Wednesday, December 17, 2008

Michigan Engineer in a Digital Format?

We’ve always thought that Michigan Engineer would evolve into an electronic publication -- not too soon, but someday. Now it appears that the transition in the larger publications world is happening faster than we had anticipated.

Major newspapers and magazines have been migrating slowly to digital editions, but the current economic crisis has accelerated that move. Aside from the cost of printing and paper, there’s an increasing environmental concern – print publications are consuming trees and creating waste (although recycling has had a positive impact).

Moving from a print to a digital format is something that folks at Michigan Engineer have talked about a good deal, but we’ve received only a handful of letters about dispensing with a print Michigan Engineer. Now we're thinking about it more than before. What do you think? Would you like to read Michigan Engineer in a digital format – on the web or as a PDF? We’d like to know.
If you care to do some reading on the topic, Ziming Liu, a professor of library and information studies at San José State University has an excellent book, “Paper to Digital,” and a slew of journal papers. His bottom line is no surprise: An increasing amount of time is spent reading electronic documents, and “a screen-based reading behavior is emerging.” But it’s been gradual. Generally speaking, he concludes that younger people like to read digital publications; older people prefer print. Interestingly, those in-between like to receive things in a digital format, but they print everything out and read it that way.

Michigan Engineer in a Digital Format?

We’ve always thought that Michigan Engineer would evolve into an electronic publication -- not too soon, but someday. Now it appears that the transition in the larger publications world is happening faster than we had anticipated.

Major newspapers and magazines have been migrating slowly to digital editions, but the current economic crisis has accelerated that move. Aside from the cost of printing and paper, there’s an increasing environmental concern – print publications are consuming trees and creating waste (although recycling has had a positive impact).

Moving from a print to a digital format is something that folks at Michigan Engineer have talked about a good deal, but we’ve received only a handful of letters about dispensing with a print Michigan Engineer. Now we're thinking about it more than before. What do you think? Would you like to read Michigan Engineer in a digital format – on the web or as a PDF? We’d like to know.
If you care to do some reading on the topic, Ziming Liu, a professor of library and information studies at San José State University has an excellent book, “Paper to Digital,” and a slew of journal papers. His bottom line is no surprise: An increasing amount of time is spent reading electronic documents, and “a screen-based reading behavior is emerging.” But it’s been gradual. Generally speaking, he concludes that younger people like to read digital publications; older people prefer print. Interestingly, those in-between like to receive things in a digital format, but they print everything out and read it that way.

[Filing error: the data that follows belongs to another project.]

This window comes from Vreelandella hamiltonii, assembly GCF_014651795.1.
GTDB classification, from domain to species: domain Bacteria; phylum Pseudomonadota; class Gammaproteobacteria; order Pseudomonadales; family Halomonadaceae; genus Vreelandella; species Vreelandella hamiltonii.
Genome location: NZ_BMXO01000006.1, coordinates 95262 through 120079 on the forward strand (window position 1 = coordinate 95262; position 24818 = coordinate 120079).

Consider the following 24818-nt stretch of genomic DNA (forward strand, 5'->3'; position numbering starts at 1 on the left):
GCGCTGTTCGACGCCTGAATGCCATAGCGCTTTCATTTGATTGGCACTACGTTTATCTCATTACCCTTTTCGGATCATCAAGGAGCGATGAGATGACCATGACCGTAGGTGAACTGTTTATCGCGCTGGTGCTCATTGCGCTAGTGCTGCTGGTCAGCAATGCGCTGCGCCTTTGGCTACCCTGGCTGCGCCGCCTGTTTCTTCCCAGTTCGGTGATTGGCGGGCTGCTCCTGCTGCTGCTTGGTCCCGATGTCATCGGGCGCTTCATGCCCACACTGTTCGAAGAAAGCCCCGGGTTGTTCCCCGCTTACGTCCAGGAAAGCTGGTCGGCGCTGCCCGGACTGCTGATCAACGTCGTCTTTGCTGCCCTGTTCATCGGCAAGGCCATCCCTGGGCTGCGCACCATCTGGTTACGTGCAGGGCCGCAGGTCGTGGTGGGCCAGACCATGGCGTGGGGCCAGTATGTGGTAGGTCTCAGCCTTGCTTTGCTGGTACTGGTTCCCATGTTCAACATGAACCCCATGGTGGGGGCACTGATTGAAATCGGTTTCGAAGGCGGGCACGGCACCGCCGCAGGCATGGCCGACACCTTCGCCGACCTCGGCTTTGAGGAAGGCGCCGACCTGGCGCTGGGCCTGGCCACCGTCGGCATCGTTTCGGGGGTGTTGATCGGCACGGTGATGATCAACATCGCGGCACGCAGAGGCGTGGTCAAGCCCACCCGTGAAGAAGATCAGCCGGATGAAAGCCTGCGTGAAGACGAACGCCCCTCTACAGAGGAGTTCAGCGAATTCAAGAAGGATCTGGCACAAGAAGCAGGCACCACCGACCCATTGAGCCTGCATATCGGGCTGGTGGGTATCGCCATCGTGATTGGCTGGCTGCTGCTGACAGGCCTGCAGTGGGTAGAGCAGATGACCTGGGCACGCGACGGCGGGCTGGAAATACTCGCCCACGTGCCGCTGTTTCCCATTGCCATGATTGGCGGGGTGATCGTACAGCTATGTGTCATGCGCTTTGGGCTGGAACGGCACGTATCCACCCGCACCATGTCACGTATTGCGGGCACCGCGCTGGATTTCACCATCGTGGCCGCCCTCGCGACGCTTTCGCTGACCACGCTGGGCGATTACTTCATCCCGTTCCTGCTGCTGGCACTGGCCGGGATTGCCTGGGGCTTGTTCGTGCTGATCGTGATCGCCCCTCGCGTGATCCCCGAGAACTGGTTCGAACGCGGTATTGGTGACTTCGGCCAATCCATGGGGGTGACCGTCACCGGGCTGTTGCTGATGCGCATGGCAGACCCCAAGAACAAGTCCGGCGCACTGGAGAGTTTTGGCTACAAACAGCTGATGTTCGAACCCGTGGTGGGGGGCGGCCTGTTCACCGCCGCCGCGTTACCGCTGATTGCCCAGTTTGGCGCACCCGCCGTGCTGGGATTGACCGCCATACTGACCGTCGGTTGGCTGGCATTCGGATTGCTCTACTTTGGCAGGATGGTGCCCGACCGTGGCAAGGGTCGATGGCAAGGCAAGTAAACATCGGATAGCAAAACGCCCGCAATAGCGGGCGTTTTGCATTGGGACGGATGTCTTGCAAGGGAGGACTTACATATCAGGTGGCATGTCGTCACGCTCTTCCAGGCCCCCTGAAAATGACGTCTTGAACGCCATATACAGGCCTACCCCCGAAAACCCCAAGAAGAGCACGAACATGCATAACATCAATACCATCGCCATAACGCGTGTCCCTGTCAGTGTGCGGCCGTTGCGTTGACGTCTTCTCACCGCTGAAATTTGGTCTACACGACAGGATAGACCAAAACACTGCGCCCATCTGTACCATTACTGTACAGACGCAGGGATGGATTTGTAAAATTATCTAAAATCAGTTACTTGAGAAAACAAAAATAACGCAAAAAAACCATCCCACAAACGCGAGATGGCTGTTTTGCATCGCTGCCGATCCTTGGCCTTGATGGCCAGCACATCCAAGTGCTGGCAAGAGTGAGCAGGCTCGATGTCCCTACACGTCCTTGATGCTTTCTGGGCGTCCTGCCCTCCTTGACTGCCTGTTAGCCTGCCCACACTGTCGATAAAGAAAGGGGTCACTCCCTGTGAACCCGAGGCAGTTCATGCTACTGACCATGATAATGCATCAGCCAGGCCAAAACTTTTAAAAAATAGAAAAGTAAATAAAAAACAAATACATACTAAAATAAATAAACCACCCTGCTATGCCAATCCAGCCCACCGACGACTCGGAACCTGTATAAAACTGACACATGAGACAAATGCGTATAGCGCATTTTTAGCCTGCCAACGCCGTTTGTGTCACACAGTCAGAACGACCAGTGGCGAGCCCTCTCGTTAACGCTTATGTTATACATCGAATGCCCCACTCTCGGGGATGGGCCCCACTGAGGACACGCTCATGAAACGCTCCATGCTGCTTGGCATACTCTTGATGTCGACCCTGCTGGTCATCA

Monday, December 15, 2008

Engineering Change

People have to deal with change – some of it by necessity, some of it by choice. Post 9/11 travelers wait in long lines at airports to undergo examination. Adults, forced by a faltering economy to move from one job to another, accustom themselves to new management styles. Their kids, who transfer from one school to another, have to make an entirely new set of friends. Shopping at macys.com rather than a bricks-and-mortar Macy’s is radically different but, more and more, the only way to purchase certain items. Using an ATM for cash is easier than stopping at a bank but requires people to trust the accuracy of a machine. Communicating by email is more efficient that using snail mail. Cellphones have become more of a necessity but make people available for constant contact – private time seems to be vanishing.

It’s clear that today’s constant is change. And a quick look shows that technology is a prime mover in many of those changes – for better or worse, engineers often make life difficult in the short run, but better over the long haul. In either case, they’re at the leading edge of progress.

Engineers change the world.

Engineering Change

People have to deal with change – some of it by necessity, some of it by choice. Post 9/11 travelers wait in long lines at airports to undergo examination. Adults, forced by a faltering economy to move from one job to another, accustom themselves to new management styles. Their kids, who transfer from one school to another, have to make an entirely new set of friends. Shopping at macys.com rather than a bricks-and-mortar Macy’s is radically different but, more and more, the only way to purchase certain items. Using an ATM for cash is easier than stopping at a bank but requires people to trust the accuracy of a machine. Communicating by email is more efficient that using snail mail. Cellphones have become more of a necessity but make people available for constant contact – private time seems to be vanishing.

It’s clear that today’s constant is change. And a quick look shows that technology is a prime mover in many of those changes – for better or worse, engineers often make life difficult in the short run, but better over the long haul. In either case, they’re at the leading edge of progress.

Engineers change the world.